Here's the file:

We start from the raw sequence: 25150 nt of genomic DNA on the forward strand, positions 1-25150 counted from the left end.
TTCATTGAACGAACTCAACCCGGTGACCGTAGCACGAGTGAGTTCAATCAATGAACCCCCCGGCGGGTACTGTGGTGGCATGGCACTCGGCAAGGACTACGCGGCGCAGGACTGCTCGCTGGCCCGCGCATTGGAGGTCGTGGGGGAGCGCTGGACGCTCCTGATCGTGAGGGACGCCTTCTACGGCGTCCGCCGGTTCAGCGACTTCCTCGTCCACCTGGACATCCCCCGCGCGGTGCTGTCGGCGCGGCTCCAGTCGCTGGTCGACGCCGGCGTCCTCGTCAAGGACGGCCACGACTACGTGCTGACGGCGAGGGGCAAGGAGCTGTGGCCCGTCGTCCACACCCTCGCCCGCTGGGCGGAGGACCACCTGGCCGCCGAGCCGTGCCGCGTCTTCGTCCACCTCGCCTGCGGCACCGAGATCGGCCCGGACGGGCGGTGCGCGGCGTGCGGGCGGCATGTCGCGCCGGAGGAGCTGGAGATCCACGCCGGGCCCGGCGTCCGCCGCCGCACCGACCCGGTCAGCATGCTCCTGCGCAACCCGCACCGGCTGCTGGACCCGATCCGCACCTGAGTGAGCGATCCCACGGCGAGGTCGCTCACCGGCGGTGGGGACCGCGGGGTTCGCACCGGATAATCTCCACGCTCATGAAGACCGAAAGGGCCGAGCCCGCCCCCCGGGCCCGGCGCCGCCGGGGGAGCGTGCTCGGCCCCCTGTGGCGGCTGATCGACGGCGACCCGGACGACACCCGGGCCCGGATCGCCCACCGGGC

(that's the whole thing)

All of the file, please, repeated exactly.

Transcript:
We start from the raw sequence: 25150 nt of genomic DNA on the forward strand, positions 1-25150 counted from the left end.
TTCATTGAACGAACTCAACCCGGTGACCGTAGCACGAGTGAGTTCAATCAATGAACCCCCCGGCGGGTACTGTGGTGGCATGGCACTCGGCAAGGACTACGCGGCGCAGGACTGCTCGCTGGCCCGCGCATTGGAGGTCGTGGGGGAGCGCTGGACGCTCCTGATCGTGAGGGACGCCTTCTACGGCGTCCGCCGGTTCAGCGACTTCCTCGTCCACCTGGACATCCCCCGCGCGGTGCTGTCGGCGCGGCTCCAGTCGCTGGTCGACGCCGGCGTCCTCGTCAAGGACGGCCACGACTACGTGCTGACGGCGAGGGGCAAGGAGCTGTGGCCCGTCGTCCACACCCTCGCCCGCTGGGCGGAGGACCACCTGGCCGCCGAGCCGTGCCGCGTCTTCGTCCACCTCGCCTGCGGCACCGAGATCGGCCCGGACGGGCGGTGCGCGGCGTGCGGGCGGCATGTCGCGCCGGAGGAGCTGGAGATCCACGCCGGGCCCGGCGTCCGCCGCCGCACCGACCCGGTCAGCATGCTCCTGCGCAACCCGCACCGGCTGCTGGACCCGATCCGCACCTGAGTGAGCGATCCCACGGCGAGGTCGCTCACCGGCGGTGGGGACCGCGGGGTTCGCACCGGATAATCTCCACGCTCATGAAGACCGAAAGGGCCGAGCCCGCCCCCCGGGCCCGGCGCCGCCGGGGGAGCGTGCTCGGCCCCCTGTGGCGGCTGATCGACGGCGACCCGGACGACACCCGGGCCCGGATCGCCCACCGGGC